Thirty years of Columbia’s Art Bar. This is one of the oldest and weirdest bars in town | Food news and features

Art Bar co-owner Andy Rodgers likes to compare the lifespan of a bar to that of a dog — bars, like dogs, don’t usually stick around as long as humans tend to.

“Seas live as long as dogs live, you know,” Rodgers said. “It’s like… you know, a bar has been running for 17 or 18 years, that’s a good run for a dog. Thirty years is just crazy, it’s amazing because it’s so out of the norm.

Its longtime Vista watering hole is far from the norm — surviving 30 years of change and growth as one of Columbia’s oldest and weirdest bars.

Art Bar opened on September 18, 1992 when the arts and entertainment district, the Vista, was in its infancy – back then the arts district was very different, according to Vista Guild general manager Abby Anderson. There were only a handful of businesses in the neighborhood, two of them being Art Bar and Motor Supply Company Bistro, two Vista staples.

“The Art Bar is something the rest of Columbia doesn’t have, so it’s very unique that we have it in the Vista,” said Abby Anderson, executive director of the Vista Guild. She called the Art Bar a “unique and funky thing”. that celebrates what Columbia is.

The original owners, Clark Ellefson and Jeff Helsley, decided to open a place unlike anything Columbia had seen. They achieved that goal – bartenders, regulars and former employees alike said the bar is unlike any other in the city, with its quirky decor, friendly staff and laid-back atmosphere.

Thirty years later, the eclectic bar just off rue Gervais attracts everyone, according to bartenders and regulars.

“Art Bar is an open bar for everyone,” said Will Woodward, who has been an on-site bartender for 10 years. “I truly believe anyone can come in and be welcomed as long as they welcome others.”

The bar was one of the first in Colombia at the time to openly and actively welcome members of the LGBTQ community – a decision that often confused it with being a gay bar, so much so that it has for years won ‘best gay bar’. in Colombia in the Free Times Best of Columbia awards.


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But it’s a label the owners and staff casually reject, the same way they reject any other label for the bar. From being a spot for older, longtime regulars to attracting more of a younger crowd in recent years, the bar doesn’t fit in a box. And he’s proud of it.

“We didn’t want to be the live music venue, or the dance club or the gay bar. I mean, we wanted to be all of that,” Rodgers said.

The “everything” is honored each evening during the various events of the Art Bar. Mondays are Movie Mockery night, where local comics “make the most of really bad movies.” On Tuesdays, the bar hosts open-mic comedies. Wednesdays are the iconic karaoke night. Thursdays are trivial. Every weekend the bar hosts a range of live music and DJs.

The bar has made changes since its inception. When it first opened, the bar was stocked with a handful of beers and had a microwave in what is now a supply cupboard to heat up bar food. The bar now offers over 80 beers on tap, including craft beers unreleased in the early 90s, and a cooking program led by Steve Gibson.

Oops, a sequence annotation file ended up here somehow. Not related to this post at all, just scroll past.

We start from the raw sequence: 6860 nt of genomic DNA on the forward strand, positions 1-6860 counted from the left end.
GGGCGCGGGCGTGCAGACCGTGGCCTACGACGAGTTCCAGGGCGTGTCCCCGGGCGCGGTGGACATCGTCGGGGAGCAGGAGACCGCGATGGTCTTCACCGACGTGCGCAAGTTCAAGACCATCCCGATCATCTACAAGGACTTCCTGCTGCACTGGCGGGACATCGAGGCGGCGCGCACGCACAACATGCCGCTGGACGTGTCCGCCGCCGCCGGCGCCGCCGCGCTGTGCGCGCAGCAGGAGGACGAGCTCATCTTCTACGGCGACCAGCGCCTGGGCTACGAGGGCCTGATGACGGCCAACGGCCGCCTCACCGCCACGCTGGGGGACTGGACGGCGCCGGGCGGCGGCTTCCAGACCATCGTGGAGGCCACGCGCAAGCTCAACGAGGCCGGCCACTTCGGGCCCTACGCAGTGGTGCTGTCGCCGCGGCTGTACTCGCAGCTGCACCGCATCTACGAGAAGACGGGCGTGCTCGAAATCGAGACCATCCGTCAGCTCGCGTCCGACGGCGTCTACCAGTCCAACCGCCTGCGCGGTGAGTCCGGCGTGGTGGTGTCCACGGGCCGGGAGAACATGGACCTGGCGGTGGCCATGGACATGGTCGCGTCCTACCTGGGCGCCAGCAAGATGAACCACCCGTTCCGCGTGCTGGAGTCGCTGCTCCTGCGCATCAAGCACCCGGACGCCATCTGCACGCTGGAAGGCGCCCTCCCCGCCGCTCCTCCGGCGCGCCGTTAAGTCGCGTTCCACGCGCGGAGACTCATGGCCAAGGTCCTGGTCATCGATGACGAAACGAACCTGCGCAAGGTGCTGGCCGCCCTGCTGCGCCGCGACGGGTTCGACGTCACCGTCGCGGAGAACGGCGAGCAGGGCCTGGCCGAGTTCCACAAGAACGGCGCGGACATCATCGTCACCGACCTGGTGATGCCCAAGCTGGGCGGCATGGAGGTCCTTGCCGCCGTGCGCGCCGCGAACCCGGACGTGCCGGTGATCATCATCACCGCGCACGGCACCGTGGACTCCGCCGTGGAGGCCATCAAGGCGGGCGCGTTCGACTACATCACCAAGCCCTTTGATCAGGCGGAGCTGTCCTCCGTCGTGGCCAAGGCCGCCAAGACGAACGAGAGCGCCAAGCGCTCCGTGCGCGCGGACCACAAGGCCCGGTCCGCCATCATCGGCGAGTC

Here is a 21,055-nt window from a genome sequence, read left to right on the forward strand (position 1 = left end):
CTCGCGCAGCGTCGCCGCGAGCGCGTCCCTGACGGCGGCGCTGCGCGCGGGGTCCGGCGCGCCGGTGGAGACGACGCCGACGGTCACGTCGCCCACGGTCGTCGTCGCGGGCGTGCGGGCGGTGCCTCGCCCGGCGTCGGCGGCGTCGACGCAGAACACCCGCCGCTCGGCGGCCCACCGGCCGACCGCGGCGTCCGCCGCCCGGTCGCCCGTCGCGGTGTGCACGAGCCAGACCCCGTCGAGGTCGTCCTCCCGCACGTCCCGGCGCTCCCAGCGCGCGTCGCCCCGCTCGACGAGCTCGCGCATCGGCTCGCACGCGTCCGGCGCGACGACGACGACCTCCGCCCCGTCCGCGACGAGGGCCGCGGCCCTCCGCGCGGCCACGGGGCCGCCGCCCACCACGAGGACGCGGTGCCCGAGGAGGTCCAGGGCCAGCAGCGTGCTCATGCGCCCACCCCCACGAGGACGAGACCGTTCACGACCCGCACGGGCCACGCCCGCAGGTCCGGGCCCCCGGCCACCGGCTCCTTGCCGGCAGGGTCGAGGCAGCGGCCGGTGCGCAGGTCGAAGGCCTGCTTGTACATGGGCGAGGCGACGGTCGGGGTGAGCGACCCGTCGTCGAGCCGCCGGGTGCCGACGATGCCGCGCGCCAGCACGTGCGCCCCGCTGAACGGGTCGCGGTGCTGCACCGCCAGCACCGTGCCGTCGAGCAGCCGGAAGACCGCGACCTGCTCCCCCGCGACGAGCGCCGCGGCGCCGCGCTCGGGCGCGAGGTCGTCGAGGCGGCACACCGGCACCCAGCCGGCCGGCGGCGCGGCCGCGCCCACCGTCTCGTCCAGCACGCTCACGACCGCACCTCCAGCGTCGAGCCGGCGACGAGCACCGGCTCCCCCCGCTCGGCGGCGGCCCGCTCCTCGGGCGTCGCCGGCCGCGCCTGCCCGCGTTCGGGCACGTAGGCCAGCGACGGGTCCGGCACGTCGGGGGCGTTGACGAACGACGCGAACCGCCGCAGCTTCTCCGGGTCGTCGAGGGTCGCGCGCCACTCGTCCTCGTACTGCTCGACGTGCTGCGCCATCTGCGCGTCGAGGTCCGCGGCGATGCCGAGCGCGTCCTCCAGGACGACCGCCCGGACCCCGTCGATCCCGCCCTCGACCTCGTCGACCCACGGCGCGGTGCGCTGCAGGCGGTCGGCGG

Bartenders not only had to run the bar, but also keep the songs lined up in the early days before the Art Bar started offering live music and DJs, at a time when there were few venues in the city for alternative and live music.


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“At that time, The Whig didn’t exist, Transmission didn’t exist, New Brookland wasn’t where it is now,” Phill Blair said. Art Bar was like the place to go. Blair worked as an on-site doorman in the early 2000s before working and becoming the owner of The Whig, a beloved dive bar on the corner of Gervais and Main.

While much of what became of Art Bar – the unique and welcoming staple right next door to Gervais – was intentional, one aspect of the bar was not – the robots.

The art spot is often referred to as “the robot bar,” Rodgers said. The bar’s logo even features a minimalist robot head outline. But robot-mania was born on a whim.

“The crazy thing is that robots didn’t show up until 10 or 15 years after Art Bar opened and it was luck and kind of luck,” Rodgers said.

Then co-owner Jeff Helsley found someone selling a handful of vintage robots. Helsley and Ellefson bought them, cleaned them up and they became an instant hit with bar patrons.

“People loved them,” Rodgers said. “I don’t think anyone ever really imagined it would be so popular.”

The robots and other artistic decor, the familiar bartenders and the simplicity of the place have been attracting regulars and keeping them coming for decades.

Kerry Johnston has been on site since it opened and now manages the bar’s social media. Johnston came to Columbia for college and said the Art Bar has always been a special place because of its staff and the care it gives to bar patrons.

“I feel safe there,” she said. “I know all of their customers are taken care of… One of their biggest priorities is keeping people safe, so you know as a woman growing up at Columbia, she’s always been a place where I knew I would be safe.

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